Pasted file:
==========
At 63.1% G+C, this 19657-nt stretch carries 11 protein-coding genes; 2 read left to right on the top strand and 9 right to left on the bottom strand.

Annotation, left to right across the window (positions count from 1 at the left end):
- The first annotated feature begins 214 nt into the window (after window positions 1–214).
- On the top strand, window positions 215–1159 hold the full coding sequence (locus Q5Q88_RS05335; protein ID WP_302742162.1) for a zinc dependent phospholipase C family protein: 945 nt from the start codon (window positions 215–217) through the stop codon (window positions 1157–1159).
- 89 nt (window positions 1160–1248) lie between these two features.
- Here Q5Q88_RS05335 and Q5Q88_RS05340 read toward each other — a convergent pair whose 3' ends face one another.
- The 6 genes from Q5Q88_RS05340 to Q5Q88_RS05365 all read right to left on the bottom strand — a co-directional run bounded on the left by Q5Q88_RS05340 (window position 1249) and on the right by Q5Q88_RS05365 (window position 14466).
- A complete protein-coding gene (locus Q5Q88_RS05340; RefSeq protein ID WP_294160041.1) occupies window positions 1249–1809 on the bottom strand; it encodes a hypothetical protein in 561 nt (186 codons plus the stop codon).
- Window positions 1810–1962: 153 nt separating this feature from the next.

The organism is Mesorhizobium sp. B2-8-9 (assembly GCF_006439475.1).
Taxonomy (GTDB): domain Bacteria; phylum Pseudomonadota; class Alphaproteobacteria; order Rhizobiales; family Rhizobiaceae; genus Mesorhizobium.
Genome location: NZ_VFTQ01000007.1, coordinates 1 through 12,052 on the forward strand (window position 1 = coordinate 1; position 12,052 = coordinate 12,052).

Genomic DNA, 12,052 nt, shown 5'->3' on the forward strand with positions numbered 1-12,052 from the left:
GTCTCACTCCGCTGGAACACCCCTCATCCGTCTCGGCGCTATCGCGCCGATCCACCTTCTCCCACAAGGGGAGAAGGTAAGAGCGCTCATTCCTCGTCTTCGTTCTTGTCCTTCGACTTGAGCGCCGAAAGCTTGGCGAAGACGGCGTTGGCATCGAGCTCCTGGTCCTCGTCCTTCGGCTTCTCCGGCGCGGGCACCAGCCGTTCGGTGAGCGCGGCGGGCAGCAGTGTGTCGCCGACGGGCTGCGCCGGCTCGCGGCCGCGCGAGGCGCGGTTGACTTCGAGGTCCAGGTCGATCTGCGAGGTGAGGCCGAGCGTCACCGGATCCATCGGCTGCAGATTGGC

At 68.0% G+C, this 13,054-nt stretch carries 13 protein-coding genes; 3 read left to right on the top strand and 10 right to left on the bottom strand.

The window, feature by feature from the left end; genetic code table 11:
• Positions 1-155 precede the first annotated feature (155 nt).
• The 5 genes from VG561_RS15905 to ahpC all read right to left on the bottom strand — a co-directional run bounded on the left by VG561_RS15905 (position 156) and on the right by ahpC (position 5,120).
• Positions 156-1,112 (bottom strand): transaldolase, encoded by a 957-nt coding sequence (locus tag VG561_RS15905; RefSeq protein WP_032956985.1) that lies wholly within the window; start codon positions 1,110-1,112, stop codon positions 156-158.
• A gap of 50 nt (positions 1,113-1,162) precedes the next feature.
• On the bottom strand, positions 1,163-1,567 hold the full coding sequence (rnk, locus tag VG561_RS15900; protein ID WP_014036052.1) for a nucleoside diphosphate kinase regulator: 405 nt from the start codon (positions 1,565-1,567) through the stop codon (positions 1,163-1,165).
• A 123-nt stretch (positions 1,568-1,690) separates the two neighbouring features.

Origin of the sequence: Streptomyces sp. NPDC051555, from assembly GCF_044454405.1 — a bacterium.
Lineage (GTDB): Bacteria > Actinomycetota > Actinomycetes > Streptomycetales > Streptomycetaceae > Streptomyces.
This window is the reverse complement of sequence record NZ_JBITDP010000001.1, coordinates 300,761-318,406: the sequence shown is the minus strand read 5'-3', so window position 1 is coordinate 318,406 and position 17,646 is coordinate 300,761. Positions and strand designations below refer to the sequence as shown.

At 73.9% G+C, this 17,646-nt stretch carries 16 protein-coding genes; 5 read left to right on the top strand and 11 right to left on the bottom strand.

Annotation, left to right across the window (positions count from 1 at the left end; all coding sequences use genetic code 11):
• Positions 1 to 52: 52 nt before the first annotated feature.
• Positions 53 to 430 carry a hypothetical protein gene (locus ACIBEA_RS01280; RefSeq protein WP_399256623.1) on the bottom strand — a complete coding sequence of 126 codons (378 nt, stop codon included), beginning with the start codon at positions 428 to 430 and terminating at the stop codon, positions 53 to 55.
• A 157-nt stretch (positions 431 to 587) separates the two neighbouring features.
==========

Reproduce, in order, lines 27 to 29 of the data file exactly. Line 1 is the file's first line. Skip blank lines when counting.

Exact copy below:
Annotation, left to right across the window (positions count from 1 at the left end; all coding sequences use genetic code 11):
• Positions 1 to 52: 52 nt before the first annotated feature.
• Positions 53 to 430 carry a hypothetical protein gene (locus ACIBEA_RS01280; RefSeq protein WP_399256623.1) on the bottom strand — a complete coding sequence of 126 codons (378 nt, stop codon included), beginning with the start codon at positions 428 to 430 and terminating at the stop codon, positions 53 to 55.